Macro Lenses

Macro lenses are the more specialist type of lenses, and they are frequently used to refer to lenses which can be used for extreme close-up photography. Such lenses typically have focal lengths of around 40-200 mm. Because of its close-up functionalities, macro lenses have excellent image sharpness, though it’s worth noting that when working at close distances they also have a tiny depth of field. In addition, they can also be great for portraits thanks to their typical sharpness and focal lengths.

Summary

As we have seen, different lenses can give photographers more freedom and capabilities in shooting different types of images under different settings and situations. Thus, it is important that as a photographer, you should first determine the type of photography that you do and the environments you are in that will help you in choosing the perfect lenses for your camera. With proper care and maintenance lenses are good photography investments that can last longer than even your camera.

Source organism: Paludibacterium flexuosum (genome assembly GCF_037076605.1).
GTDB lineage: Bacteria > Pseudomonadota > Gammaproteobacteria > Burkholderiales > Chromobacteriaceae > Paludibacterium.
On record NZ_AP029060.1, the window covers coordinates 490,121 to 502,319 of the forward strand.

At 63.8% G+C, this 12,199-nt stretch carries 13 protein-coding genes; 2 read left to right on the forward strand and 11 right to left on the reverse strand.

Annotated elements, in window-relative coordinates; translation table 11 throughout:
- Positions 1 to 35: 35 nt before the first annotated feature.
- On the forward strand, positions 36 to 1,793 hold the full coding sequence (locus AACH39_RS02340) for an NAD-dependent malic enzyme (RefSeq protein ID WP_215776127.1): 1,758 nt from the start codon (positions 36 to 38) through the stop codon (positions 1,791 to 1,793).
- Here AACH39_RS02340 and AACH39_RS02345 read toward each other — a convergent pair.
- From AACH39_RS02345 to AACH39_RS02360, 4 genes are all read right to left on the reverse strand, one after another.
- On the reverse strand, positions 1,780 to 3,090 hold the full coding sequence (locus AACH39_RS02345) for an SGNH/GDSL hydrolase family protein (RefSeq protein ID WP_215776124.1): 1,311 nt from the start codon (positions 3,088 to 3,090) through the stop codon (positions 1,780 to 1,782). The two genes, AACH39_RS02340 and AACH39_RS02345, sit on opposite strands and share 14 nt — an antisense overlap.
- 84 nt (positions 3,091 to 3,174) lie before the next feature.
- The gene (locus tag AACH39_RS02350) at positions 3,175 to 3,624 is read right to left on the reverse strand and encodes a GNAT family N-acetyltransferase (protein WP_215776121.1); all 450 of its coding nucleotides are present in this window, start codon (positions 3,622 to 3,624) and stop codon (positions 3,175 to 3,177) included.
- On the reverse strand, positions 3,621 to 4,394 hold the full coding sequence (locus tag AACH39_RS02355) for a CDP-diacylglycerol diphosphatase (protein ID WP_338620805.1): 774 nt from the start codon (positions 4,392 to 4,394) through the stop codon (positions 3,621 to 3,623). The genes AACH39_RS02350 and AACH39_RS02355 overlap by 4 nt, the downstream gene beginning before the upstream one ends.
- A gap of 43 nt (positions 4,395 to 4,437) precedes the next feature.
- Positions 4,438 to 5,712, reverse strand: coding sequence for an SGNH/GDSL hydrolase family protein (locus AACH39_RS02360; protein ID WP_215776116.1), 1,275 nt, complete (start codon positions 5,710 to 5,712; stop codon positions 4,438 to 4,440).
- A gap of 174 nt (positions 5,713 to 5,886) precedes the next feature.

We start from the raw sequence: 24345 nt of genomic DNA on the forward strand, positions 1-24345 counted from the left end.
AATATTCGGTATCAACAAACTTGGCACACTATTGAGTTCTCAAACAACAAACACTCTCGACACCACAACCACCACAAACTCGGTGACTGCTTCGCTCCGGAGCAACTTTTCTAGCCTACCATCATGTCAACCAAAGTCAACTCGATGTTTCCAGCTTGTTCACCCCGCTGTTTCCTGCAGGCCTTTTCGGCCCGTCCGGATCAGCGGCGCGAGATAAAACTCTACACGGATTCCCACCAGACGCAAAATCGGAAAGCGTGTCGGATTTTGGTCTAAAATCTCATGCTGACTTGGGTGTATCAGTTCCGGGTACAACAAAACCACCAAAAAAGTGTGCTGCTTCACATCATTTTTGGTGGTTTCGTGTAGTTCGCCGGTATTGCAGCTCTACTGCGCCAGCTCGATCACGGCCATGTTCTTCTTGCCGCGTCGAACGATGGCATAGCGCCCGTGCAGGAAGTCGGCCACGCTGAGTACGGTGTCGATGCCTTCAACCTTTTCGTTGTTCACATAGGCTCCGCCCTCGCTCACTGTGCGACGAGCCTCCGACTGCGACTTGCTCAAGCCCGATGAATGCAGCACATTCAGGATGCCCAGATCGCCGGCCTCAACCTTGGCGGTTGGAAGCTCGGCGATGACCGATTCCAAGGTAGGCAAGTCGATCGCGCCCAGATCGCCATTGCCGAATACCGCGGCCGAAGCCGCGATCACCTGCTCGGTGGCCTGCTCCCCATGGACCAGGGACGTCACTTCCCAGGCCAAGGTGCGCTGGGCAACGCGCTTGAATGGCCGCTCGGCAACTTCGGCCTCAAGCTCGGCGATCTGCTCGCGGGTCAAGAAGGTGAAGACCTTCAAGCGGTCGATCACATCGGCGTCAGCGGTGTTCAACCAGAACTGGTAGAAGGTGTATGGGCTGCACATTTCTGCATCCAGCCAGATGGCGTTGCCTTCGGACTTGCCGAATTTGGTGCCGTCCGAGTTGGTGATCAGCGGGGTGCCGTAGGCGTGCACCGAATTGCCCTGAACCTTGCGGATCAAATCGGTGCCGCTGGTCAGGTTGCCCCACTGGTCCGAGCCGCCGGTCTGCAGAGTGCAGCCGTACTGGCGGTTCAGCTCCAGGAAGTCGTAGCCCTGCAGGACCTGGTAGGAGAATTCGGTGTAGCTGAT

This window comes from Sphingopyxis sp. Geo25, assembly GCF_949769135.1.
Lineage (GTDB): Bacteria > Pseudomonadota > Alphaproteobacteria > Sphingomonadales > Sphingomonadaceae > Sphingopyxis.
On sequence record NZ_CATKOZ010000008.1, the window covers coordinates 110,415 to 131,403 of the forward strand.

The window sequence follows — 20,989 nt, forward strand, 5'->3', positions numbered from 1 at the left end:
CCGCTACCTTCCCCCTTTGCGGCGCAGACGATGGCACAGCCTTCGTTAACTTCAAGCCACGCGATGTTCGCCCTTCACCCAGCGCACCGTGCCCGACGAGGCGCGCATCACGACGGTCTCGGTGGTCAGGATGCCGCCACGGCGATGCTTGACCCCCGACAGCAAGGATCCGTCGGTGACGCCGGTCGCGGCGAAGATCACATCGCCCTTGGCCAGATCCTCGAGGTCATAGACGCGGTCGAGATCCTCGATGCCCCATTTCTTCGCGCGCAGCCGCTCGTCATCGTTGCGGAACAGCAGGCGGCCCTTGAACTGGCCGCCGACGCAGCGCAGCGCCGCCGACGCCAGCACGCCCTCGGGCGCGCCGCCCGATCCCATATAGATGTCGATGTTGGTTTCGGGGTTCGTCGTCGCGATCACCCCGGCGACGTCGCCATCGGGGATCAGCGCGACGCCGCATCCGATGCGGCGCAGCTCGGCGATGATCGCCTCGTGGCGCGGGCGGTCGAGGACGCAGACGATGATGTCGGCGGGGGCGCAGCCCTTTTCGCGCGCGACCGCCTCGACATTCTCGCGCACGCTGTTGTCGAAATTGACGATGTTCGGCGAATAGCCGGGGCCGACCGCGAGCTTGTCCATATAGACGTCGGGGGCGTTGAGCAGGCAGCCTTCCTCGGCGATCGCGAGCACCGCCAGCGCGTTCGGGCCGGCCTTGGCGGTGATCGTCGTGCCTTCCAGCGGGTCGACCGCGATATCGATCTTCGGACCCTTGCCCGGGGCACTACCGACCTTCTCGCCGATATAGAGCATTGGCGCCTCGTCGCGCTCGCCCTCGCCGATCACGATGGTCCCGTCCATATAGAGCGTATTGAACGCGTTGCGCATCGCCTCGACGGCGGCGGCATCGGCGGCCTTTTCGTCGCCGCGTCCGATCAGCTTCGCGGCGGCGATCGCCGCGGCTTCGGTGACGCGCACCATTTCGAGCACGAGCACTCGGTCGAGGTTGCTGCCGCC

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DSLR Basics Every Newbie Photographer Should Know Read more

DSLR Basics Every Newbie Photographer Should Know

For a person making the switch from using a regular point and shoot camera to a DSLR camera, the transition can be an overwhelming and intimidating experience. This leads to some users to just give up and be content using the auto function of the DSLR, not realizing the full potential these cameras bring if these users knew what DSLRs can do.